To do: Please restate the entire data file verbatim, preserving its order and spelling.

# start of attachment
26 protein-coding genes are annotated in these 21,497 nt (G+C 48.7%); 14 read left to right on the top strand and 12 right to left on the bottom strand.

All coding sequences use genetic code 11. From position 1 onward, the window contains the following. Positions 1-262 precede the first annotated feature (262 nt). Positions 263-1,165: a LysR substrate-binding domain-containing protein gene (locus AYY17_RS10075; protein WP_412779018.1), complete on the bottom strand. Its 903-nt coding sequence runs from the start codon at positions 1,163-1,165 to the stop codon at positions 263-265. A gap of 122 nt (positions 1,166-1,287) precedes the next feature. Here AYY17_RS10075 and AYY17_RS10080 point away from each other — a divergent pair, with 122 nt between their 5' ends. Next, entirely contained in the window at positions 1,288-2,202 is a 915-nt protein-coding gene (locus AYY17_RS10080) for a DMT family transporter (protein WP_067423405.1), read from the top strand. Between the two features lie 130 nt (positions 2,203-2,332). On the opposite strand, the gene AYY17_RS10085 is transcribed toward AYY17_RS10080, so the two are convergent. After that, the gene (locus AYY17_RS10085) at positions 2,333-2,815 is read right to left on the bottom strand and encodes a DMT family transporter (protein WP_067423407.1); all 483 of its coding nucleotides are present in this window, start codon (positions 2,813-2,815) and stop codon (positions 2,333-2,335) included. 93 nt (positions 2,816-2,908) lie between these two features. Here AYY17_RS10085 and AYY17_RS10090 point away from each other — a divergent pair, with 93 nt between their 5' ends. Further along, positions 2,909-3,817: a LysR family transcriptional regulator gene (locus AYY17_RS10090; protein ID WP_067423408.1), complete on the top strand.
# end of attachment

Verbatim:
26 protein-coding genes are annotated in these 21,497 nt (G+C 48.7%); 14 read left to right on the top strand and 12 right to left on the bottom strand.

All coding sequences use genetic code 11. From position 1 onward, the window contains the following. Positions 1-262 precede the first annotated feature (262 nt). Positions 263-1,165: a LysR substrate-binding domain-containing protein gene (locus AYY17_RS10075; protein WP_412779018.1), complete on the bottom strand. Its 903-nt coding sequence runs from the start codon at positions 1,163-1,165 to the stop codon at positions 263-265. A gap of 122 nt (positions 1,166-1,287) precedes the next feature. Here AYY17_RS10075 and AYY17_RS10080 point away from each other — a divergent pair, with 122 nt between their 5' ends. Next, entirely contained in the window at positions 1,288-2,202 is a 915-nt protein-coding gene (locus AYY17_RS10080) for a DMT family transporter (protein WP_067423405.1), read from the top strand. Between the two features lie 130 nt (positions 2,203-2,332). On the opposite strand, the gene AYY17_RS10085 is transcribed toward AYY17_RS10080, so the two are convergent. After that, the gene (locus AYY17_RS10085) at positions 2,333-2,815 is read right to left on the bottom strand and encodes a DMT family transporter (protein WP_067423407.1); all 483 of its coding nucleotides are present in this window, start codon (positions 2,813-2,815) and stop codon (positions 2,333-2,335) included. 93 nt (positions 2,816-2,908) lie between these two features. Here AYY17_RS10085 and AYY17_RS10090 point away from each other — a divergent pair, with 93 nt between their 5' ends. Further along, positions 2,909-3,817: a LysR family transcriptional regulator gene (locus AYY17_RS10090; protein ID WP_067423408.1), complete on the top strand.